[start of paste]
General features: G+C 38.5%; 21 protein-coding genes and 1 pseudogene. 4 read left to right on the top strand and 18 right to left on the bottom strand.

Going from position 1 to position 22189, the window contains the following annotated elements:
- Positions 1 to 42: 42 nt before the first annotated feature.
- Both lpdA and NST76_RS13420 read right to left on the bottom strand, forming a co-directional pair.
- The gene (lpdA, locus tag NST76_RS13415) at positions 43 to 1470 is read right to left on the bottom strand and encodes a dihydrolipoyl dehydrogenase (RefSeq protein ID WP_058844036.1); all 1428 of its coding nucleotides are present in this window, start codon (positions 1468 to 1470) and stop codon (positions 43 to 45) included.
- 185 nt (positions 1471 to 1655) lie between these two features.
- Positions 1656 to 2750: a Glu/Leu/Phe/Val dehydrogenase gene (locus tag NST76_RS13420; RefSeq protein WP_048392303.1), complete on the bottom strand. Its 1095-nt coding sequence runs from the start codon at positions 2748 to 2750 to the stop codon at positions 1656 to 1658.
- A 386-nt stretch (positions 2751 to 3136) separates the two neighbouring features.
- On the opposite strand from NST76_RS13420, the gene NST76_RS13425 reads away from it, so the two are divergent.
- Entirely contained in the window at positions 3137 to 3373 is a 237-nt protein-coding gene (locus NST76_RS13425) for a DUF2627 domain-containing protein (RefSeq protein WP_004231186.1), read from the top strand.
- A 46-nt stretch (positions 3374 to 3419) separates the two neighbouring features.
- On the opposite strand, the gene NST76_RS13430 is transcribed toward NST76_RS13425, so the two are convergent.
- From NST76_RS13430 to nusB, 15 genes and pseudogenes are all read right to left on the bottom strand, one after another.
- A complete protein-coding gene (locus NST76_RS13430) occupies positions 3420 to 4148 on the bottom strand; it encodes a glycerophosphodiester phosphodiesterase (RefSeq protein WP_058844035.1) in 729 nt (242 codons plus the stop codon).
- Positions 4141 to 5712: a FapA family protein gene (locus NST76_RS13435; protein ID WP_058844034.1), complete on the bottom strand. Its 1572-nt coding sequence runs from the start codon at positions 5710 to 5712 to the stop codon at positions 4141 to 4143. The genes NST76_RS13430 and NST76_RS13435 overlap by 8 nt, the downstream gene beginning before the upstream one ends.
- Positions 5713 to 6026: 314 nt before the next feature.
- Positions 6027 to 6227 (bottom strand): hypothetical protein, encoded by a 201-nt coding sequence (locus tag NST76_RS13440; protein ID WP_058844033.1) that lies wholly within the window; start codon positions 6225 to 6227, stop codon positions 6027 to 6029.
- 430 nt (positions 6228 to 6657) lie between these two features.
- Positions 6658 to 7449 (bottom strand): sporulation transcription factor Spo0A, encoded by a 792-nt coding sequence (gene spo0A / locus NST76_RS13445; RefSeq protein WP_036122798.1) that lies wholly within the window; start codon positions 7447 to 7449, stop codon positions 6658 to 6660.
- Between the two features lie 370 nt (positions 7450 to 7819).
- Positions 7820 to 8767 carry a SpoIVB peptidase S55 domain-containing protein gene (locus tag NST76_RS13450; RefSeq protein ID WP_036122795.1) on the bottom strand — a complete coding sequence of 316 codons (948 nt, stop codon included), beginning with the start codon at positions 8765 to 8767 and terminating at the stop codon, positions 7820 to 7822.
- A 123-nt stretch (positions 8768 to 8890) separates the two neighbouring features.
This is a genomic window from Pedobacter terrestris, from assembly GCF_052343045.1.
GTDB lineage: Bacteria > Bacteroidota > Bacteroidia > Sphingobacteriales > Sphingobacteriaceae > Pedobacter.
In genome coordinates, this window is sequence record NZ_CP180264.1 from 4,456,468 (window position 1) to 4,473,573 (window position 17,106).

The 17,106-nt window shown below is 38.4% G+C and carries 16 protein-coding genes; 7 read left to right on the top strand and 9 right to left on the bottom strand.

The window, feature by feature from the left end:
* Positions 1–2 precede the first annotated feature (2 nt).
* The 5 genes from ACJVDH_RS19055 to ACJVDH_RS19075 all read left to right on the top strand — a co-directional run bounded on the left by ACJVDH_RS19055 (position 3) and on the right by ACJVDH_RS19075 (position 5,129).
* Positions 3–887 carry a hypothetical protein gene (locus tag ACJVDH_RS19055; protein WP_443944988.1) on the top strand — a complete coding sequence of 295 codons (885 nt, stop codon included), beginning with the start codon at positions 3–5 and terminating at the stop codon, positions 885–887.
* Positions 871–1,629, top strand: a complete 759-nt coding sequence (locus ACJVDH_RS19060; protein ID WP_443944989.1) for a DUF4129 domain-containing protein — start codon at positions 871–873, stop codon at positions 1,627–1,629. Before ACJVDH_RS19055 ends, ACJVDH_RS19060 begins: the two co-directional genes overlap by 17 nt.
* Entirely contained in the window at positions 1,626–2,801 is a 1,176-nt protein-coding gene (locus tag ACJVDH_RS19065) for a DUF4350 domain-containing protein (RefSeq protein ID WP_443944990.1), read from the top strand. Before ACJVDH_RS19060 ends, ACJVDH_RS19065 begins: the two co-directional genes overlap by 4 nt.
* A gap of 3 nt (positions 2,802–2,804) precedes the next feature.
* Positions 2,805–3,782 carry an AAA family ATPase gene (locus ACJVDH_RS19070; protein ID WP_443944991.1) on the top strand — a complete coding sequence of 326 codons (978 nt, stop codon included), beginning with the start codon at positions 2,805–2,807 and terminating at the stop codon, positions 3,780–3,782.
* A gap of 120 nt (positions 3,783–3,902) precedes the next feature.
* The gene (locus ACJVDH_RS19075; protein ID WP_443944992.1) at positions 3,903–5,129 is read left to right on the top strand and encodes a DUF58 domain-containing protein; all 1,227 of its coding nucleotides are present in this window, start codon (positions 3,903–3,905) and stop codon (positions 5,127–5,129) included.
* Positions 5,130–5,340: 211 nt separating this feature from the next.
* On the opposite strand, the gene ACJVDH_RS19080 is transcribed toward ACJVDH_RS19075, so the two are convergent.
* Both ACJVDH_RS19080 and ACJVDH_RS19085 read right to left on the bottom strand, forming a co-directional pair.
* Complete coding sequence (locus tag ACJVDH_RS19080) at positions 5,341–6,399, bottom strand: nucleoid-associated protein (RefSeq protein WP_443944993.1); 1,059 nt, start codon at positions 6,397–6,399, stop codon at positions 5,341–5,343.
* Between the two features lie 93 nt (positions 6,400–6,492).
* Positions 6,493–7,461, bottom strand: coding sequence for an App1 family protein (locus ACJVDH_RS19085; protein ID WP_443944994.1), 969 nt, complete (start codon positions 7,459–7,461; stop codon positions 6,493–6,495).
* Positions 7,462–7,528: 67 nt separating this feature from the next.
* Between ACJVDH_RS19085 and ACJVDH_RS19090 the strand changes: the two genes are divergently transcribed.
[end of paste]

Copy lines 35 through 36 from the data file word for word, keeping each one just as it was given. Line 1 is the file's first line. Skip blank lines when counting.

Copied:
* A gap of 120 nt (positions 3,783–3,902) precedes the next feature.
* The gene (locus ACJVDH_RS19075; protein ID WP_443944992.1) at positions 3,903–5,129 is read left to right on the top strand and encodes a DUF58 domain-containing protein; all 1,227 of its coding nucleotides are present in this window, start codon (positions 3,903–3,905) and stop codon (positions 5,127–5,129) included.